EA has given us some fresh information about the ‘Drop Zone’ mode that will feature in the upcoming beta, as well as the full retail release of Star Wars: Battlefront.
EA have had a bit of a mare with Battlefront the past couple of weeks. Since stating the game would not utilise dedicated servers, would-be players turned to social media to vent their frustration towards the ne’er-do-well developer. They’ll be hoping that giving new info about the game mode can help pacify some of that unrest.
Speaking through the Star Wars: Battlefront blog, EA describe ‘Drop Zone’ as being a “King of the Hill” style experience where 8-man teams will battle it out for supremacy by controlling three pods. Once you see a pod dropping from the sky, you must find the landing zone, make your way over to it, and trigger a short claiming scene in which you will presumably come under heavy fire as the opposition tries to stop you.
Lead Level Designer Dennis Brännvall explains:
This goes hand in hand with our design philosophy behind many of the game modes in Star Wars Battlefront. We’re promoting the idea of a fast, action-packed game where you need to be mobile and think on your feet. Camping doesn’t really pay off.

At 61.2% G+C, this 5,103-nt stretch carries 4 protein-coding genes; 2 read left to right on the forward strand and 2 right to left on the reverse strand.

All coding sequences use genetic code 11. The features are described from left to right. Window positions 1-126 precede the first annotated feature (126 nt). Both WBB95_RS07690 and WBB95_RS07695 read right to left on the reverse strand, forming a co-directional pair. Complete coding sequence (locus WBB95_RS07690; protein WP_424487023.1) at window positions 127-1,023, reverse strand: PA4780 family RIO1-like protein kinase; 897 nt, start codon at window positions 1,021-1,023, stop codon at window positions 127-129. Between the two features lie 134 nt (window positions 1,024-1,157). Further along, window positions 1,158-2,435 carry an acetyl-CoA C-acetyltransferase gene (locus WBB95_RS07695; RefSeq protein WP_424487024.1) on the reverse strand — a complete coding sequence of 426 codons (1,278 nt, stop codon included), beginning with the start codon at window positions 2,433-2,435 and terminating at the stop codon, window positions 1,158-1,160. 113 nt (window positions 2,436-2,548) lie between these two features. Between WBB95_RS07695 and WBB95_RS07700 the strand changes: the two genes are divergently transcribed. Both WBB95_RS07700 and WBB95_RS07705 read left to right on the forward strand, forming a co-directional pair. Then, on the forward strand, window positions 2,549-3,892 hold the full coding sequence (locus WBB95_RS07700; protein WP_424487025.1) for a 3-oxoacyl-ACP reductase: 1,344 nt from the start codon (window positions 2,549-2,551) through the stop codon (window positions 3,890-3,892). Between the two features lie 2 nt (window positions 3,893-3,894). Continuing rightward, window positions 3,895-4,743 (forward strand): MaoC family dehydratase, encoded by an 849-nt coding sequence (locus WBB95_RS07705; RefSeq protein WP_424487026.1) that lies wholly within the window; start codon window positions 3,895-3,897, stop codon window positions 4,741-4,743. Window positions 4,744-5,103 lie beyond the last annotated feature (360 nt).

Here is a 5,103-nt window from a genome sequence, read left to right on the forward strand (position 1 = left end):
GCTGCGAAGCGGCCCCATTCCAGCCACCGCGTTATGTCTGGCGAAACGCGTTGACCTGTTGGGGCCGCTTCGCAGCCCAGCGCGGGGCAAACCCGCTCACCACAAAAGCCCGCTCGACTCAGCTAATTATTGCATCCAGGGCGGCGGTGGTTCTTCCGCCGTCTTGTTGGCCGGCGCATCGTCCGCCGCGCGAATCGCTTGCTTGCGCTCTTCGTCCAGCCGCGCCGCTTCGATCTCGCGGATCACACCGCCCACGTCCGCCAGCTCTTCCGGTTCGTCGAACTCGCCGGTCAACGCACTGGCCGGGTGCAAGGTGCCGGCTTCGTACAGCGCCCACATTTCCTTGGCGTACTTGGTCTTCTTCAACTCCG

Once the pod has been claimed, you can either hang around and get a power up or head for the next crash site, which becomes available for capture as soon as the previous one is taken. Confirmed maps for ‘Drop Zone’ are Endor, Hoth, Tatooine and Sullust.
Brännvall goes on to talk about the Endor map:
The map has a couple of nice choke points but is overall very free-flowing and hectic, as enemies can attack from anywhere on that level… there’s one section with a waterfall overlooked by an Ewok village, where you have to jump down into the pool below in order to claim the pod, hoping no one’s hiding in the trees above waiting to pick you off.
Star Wars: Battlefront will release 17 November on Playstation 4, Xbox One and PC, while the open beta will be coming at some point in early October.
Mark is the Gaming Editor for UNILAD. Having grown up a gaming addict, he’s been deeply entrenched in culture and spends time away from work playing as much as possible. Mark studied music at University and found a love for journalism through going to local gigs and writing about them for local and national publications.